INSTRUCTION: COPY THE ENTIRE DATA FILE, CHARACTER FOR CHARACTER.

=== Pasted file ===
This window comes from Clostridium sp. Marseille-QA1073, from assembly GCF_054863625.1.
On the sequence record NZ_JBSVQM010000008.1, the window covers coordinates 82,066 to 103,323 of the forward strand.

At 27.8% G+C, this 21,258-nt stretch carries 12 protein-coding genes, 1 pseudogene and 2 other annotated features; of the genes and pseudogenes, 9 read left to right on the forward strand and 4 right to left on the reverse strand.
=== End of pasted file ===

This window comes from Clostridium sp. Marseille-QA1073, from assembly GCF_054863625.1.
On the sequence record NZ_JBSVQM010000008.1, the window covers coordinates 82,066 to 103,323 of the forward strand.

At 27.8% G+C, this 21,258-nt stretch carries 12 protein-coding genes, 1 pseudogene and 2 other annotated features; of the genes and pseudogenes, 9 read left to right on the forward strand and 4 right to left on the reverse strand.